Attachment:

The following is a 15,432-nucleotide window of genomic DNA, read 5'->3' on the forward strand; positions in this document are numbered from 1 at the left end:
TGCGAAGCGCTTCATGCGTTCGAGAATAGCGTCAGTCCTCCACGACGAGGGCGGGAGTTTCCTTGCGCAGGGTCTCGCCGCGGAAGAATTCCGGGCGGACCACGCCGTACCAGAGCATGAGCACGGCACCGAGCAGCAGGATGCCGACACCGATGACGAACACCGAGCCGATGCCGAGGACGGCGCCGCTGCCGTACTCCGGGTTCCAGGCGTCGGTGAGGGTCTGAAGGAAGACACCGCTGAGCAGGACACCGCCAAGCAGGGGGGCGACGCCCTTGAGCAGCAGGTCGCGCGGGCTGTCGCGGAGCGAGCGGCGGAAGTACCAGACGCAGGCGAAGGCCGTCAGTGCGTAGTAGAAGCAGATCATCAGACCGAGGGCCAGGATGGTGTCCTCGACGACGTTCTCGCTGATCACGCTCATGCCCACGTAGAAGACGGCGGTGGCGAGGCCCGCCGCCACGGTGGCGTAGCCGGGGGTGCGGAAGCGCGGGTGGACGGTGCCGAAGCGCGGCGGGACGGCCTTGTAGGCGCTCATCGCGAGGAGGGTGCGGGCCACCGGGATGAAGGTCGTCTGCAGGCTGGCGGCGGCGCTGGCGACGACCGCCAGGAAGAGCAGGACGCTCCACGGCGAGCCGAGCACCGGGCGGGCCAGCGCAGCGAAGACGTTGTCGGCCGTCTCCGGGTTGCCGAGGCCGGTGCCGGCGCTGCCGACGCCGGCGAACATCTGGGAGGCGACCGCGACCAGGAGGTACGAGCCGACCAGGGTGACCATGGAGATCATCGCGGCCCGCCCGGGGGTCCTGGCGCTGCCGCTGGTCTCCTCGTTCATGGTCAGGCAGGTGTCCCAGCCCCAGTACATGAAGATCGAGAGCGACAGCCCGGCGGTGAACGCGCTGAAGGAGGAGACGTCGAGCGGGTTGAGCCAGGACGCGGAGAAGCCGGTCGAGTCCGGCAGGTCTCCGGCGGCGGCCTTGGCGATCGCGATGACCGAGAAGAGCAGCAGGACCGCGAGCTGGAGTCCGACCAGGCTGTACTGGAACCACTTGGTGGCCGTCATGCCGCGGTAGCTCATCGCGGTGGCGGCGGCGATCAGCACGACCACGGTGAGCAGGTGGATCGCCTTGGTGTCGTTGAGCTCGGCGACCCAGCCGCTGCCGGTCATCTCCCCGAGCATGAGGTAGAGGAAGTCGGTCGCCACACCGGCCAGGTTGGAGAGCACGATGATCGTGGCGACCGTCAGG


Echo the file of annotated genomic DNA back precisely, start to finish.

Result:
The following is a 15,432-nucleotide window of genomic DNA, read 5'->3' on the forward strand; positions in this document are numbered from 1 at the left end:
TGCGAAGCGCTTCATGCGTTCGAGAATAGCGTCAGTCCTCCACGACGAGGGCGGGAGTTTCCTTGCGCAGGGTCTCGCCGCGGAAGAATTCCGGGCGGACCACGCCGTACCAGAGCATGAGCACGGCACCGAGCAGCAGGATGCCGACACCGATGACGAACACCGAGCCGATGCCGAGGACGGCGCCGCTGCCGTACTCCGGGTTCCAGGCGTCGGTGAGGGTCTGAAGGAAGACACCGCTGAGCAGGACACCGCCAAGCAGGGGGGCGACGCCCTTGAGCAGCAGGTCGCGCGGGCTGTCGCGGAGCGAGCGGCGGAAGTACCAGACGCAGGCGAAGGCCGTCAGTGCGTAGTAGAAGCAGATCATCAGACCGAGGGCCAGGATGGTGTCCTCGACGACGTTCTCGCTGATCACGCTCATGCCCACGTAGAAGACGGCGGTGGCGAGGCCCGCCGCCACGGTGGCGTAGCCGGGGGTGCGGAAGCGCGGGTGGACGGTGCCGAAGCGCGGCGGGACGGCCTTGTAGGCGCTCATCGCGAGGAGGGTGCGGGCCACCGGGATGAAGGTCGTCTGCAGGCTGGCGGCGGCGCTGGCGACGACCGCCAGGAAGAGCAGGACGCTCCACGGCGAGCCGAGCACCGGGCGGGCCAGCGCAGCGAAGACGTTGTCGGCCGTCTCCGGGTTGCCGAGGCCGGTGCCGGCGCTGCCGACGCCGGCGAACATCTGGGAGGCGACCGCGACCAGGAGGTACGAGCCGACCAGGGTGACCATGGAGATCATCGCGGCCCGCCCGGGGGTCCTGGCGCTGCCGCTGGTCTCCTCGTTCATGGTCAGGCAGGTGTCCCAGCCCCAGTACATGAAGATCGAGAGCGACAGCCCGGCGGTGAACGCGCTGAAGGAGGAGACGTCGAGCGGGTTGAGCCAGGACGCGGAGAAGCCGGTCGAGTCCGGCAGGTCTCCGGCGGCGGCCTTGGCGATCGCGATGACCGAGAAGAGCAGCAGGACCGCGAGCTGGAGTCCGACCAGGCTGTACTGGAACCACTTGGTGGCCGTCATGCCGCGGTAGCTCATCGCGGTGGCGGCGGCGATCAGCACGACCACGGTGAGCAGGTGGATCGCCTTGGTGTCGTTGAGCTCGGCGACCCAGCCGCTGCCGGTCATCTCCCCGAGCATGAGGTAGAGGAAGTCGGTCGCCACACCGGCCAGGTTGGAGAGCACGATGATCGTGGCGACCGTCAGG